"The most important divide in this election was not between whites and non-whites. It was between those who are often referred to as “educated” voters and those who are described as “working class” voters.  The reality is that six in 10 Americans do not have a college degree, and they elected Donald Trump.  College-educated people didn't just fail to see this coming -- they have struggled to display even a rudimentary understanding of the worldview of those who voted for Trump.  This is an indictment of the monolithic, insulated political culture in the vast majority of our alleges and universities."

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Written back in January; read it now.  This ought to give every single one of us pause, I think: The 'Other Side' Is Not Dumb
"When someone communicates that they are not “on our side” our first reaction is to run away or dismiss them as stupid. To be sure, there are hateful, racist, people not worthy of the small amount of electricity it takes just one of your synapses to fire. I’m instead referencing those who actually believe in an opposing viewpoint of a complicated issue, and do so for genuine, considered reasons. Or at least, for reasons just as good as yours."

"Sharing links that mock a caricature of the Other Side isn’t signaling that we’re somehow more informed. It signals that we’d rather be smug assholes than consider alternative views. It signals that we’d much rather show our friends that we’re like them, than try to understand those who are not."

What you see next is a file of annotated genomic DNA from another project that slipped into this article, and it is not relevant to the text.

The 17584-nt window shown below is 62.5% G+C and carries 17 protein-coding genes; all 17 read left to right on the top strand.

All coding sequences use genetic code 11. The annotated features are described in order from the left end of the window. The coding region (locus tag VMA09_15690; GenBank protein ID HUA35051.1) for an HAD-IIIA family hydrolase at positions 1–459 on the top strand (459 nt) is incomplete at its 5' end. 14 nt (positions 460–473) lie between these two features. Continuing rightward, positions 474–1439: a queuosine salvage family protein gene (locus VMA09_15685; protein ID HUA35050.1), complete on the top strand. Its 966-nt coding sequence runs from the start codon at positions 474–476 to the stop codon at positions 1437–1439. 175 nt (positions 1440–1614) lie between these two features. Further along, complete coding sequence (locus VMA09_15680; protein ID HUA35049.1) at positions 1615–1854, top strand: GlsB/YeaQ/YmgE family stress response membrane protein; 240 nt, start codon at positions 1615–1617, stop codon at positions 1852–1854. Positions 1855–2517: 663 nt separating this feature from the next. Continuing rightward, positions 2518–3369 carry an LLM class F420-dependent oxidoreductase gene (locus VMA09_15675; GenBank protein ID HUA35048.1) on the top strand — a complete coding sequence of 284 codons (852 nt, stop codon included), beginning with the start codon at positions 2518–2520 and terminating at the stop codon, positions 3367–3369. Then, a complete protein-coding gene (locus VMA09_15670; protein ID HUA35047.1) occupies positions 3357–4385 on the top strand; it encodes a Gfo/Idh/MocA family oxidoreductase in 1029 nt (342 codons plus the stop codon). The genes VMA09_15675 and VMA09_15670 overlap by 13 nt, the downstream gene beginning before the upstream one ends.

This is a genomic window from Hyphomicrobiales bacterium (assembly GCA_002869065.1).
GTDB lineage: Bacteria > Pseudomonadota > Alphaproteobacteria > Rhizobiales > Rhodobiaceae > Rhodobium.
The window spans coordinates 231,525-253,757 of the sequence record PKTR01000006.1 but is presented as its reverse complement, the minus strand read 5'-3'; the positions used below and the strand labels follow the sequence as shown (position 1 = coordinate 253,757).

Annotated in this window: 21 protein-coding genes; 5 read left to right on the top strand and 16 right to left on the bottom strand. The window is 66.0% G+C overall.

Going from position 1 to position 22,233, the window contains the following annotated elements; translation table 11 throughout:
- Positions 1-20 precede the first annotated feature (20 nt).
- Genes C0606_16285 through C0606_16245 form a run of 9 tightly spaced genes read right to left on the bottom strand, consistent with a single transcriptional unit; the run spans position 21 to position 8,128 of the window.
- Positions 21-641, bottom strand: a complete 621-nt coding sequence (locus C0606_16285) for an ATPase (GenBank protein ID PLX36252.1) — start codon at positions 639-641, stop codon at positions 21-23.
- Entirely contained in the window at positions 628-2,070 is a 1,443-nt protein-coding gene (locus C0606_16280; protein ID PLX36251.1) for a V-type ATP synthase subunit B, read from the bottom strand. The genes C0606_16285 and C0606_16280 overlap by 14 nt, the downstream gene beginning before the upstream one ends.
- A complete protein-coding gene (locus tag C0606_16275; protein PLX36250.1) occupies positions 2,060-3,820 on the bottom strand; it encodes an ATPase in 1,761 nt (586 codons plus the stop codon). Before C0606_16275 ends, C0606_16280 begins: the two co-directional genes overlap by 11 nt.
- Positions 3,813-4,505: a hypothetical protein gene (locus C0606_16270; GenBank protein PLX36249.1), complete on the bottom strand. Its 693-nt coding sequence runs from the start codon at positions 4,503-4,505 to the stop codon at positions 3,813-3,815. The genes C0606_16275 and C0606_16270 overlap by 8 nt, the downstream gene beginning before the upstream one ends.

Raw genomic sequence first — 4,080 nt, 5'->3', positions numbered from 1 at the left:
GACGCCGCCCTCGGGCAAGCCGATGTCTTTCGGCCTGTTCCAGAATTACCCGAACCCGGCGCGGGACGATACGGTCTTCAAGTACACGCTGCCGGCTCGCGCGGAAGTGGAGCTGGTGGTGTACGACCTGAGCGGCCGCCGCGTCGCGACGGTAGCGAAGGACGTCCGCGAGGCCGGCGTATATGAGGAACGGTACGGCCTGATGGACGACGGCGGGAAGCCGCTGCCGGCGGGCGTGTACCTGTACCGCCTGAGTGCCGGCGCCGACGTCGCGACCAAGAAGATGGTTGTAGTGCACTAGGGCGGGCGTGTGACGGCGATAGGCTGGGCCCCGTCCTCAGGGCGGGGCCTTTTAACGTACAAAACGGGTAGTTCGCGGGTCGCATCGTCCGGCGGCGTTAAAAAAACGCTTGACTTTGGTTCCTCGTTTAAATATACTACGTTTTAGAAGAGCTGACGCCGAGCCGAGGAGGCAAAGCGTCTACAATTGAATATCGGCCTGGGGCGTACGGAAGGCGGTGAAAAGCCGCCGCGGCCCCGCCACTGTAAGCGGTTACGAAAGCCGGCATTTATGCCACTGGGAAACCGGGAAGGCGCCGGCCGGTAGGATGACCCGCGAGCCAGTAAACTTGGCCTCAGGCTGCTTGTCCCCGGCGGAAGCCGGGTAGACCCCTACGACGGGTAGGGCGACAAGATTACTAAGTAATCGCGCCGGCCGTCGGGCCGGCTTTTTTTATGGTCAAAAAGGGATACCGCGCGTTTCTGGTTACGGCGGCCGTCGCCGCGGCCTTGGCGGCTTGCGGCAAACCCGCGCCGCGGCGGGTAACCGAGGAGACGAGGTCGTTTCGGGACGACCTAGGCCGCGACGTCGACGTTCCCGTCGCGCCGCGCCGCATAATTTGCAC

+ + +

And finally, a nice reminder that the world isn't ending from John Mark Reynolds: Wonderful to Be an American in 2016.   Yes.  Our elections are free and fair.  We have a system of checks and balances.  We have a peaceful transfer of power.  We should not take these things for granted!

Wednesday, November 9, 2016

election ramblings


I'm trying to process what I watched unfolding last night, and finally, what I awakened to this morning -- that our country has elected Donald J. Trump to be the next President.

After a streak of calling every election outcome correctly since '96 (just luck, I suppose!), I was totally wrong this time.  I believed that Hillary would win by a landslide.  I believed that she was a horrible candidate, but believed Trump was even worse and had spent his campaign continuing to sabotage himself in ways from which he could not recover.  Obviously, I was wrong.